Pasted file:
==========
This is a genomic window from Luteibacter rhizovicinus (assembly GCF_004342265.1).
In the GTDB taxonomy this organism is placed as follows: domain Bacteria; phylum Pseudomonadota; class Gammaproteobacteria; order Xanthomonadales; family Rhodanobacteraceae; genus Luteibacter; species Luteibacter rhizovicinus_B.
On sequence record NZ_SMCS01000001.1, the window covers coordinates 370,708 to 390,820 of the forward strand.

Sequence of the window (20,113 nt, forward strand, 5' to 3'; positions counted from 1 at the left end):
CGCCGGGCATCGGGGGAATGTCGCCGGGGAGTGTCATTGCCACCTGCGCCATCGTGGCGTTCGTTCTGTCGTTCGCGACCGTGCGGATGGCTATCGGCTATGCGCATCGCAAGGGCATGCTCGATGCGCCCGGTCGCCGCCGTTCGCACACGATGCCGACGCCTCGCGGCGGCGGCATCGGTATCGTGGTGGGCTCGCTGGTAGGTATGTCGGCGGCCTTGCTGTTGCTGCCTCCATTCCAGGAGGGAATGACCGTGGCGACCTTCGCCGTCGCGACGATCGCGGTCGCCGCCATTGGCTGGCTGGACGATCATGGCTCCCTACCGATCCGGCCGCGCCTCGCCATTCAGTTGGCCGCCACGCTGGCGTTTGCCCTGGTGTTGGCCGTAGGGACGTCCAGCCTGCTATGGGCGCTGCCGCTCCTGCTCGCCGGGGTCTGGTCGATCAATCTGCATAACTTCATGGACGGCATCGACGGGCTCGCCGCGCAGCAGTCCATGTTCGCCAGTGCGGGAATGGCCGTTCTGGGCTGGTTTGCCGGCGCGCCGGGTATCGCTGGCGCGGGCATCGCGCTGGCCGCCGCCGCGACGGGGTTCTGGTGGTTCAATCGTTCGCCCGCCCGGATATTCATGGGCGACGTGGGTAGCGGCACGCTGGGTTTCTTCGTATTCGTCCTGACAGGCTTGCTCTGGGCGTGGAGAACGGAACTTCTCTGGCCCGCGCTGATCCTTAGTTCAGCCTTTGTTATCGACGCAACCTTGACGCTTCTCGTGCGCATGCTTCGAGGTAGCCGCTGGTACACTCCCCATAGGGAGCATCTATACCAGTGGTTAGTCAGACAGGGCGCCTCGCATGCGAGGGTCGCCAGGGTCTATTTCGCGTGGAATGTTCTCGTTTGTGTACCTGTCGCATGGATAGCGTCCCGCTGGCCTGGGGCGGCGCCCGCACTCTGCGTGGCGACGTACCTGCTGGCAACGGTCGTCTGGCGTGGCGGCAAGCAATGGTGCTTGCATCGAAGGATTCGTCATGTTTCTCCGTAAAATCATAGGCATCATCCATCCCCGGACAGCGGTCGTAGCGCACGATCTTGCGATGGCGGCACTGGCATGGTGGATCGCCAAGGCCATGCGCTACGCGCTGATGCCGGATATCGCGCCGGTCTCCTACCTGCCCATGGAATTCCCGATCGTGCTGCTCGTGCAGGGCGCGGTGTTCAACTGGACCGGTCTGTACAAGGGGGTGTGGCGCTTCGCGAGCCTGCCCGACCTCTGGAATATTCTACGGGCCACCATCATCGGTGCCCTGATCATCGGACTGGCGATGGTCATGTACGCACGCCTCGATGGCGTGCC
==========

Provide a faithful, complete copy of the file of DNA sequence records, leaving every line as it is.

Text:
This is a genomic window from Luteibacter rhizovicinus (assembly GCF_004342265.1).
In the GTDB taxonomy this organism is placed as follows: domain Bacteria; phylum Pseudomonadota; class Gammaproteobacteria; order Xanthomonadales; family Rhodanobacteraceae; genus Luteibacter; species Luteibacter rhizovicinus_B.
On sequence record NZ_SMCS01000001.1, the window covers coordinates 370,708 to 390,820 of the forward strand.

Sequence of the window (20,113 nt, forward strand, 5' to 3'; positions counted from 1 at the left end):
CGCCGGGCATCGGGGGAATGTCGCCGGGGAGTGTCATTGCCACCTGCGCCATCGTGGCGTTCGTTCTGTCGTTCGCGACCGTGCGGATGGCTATCGGCTATGCGCATCGCAAGGGCATGCTCGATGCGCCCGGTCGCCGCCGTTCGCACACGATGCCGACGCCTCGCGGCGGCGGCATCGGTATCGTGGTGGGCTCGCTGGTAGGTATGTCGGCGGCCTTGCTGTTGCTGCCTCCATTCCAGGAGGGAATGACCGTGGCGACCTTCGCCGTCGCGACGATCGCGGTCGCCGCCATTGGCTGGCTGGACGATCATGGCTCCCTACCGATCCGGCCGCGCCTCGCCATTCAGTTGGCCGCCACGCTGGCGTTTGCCCTGGTGTTGGCCGTAGGGACGTCCAGCCTGCTATGGGCGCTGCCGCTCCTGCTCGCCGGGGTCTGGTCGATCAATCTGCATAACTTCATGGACGGCATCGACGGGCTCGCCGCGCAGCAGTCCATGTTCGCCAGTGCGGGAATGGCCGTTCTGGGCTGGTTTGCCGGCGCGCCGGGTATCGCTGGCGCGGGCATCGCGCTGGCCGCCGCCGCGACGGGGTTCTGGTGGTTCAATCGTTCGCCCGCCCGGATATTCATGGGCGACGTGGGTAGCGGCACGCTGGGTTTCTTCGTATTCGTCCTGACAGGCTTGCTCTGGGCGTGGAGAACGGAACTTCTCTGGCCCGCGCTGATCCTTAGTTCAGCCTTTGTTATCGACGCAACCTTGACGCTTCTCGTGCGCATGCTTCGAGGTAGCCGCTGGTACACTCCCCATAGGGAGCATCTATACCAGTGGTTAGTCAGACAGGGCGCCTCGCATGCGAGGGTCGCCAGGGTCTATTTCGCGTGGAATGTTCTCGTTTGTGTACCTGTCGCATGGATAGCGTCCCGCTGGCCTGGGGCGGCGCCCGCACTCTGCGTGGCGACGTACCTGCTGGCAACGGTCGTCTGGCGTGGCGGCAAGCAATGGTGCTTGCATCGAAGGATTCGTCATGTTTCTCCGTAAAATCATAGGCATCATCCATCCCCGGACAGCGGTCGTAGCGCACGATCTTGCGATGGCGGCACTGGCATGGTGGATCGCCAAGGCCATGCGCTACGCGCTGATGCCGGATATCGCGCCGGTCTCCTACCTGCCCATGGAATTCCCGATCGTGCTGCTCGTGCAGGGCGCGGTGTTCAACTGGACCGGTCTGTACAAGGGGGTGTGGCGCTTCGCGAGCCTGCCCGACCTCTGGAATATTCTACGGGCCACCATCATCGGTGCCCTGATCATCGGACTGGCGATGGTCATGTACGCACGCCTCGATGGCGTGCC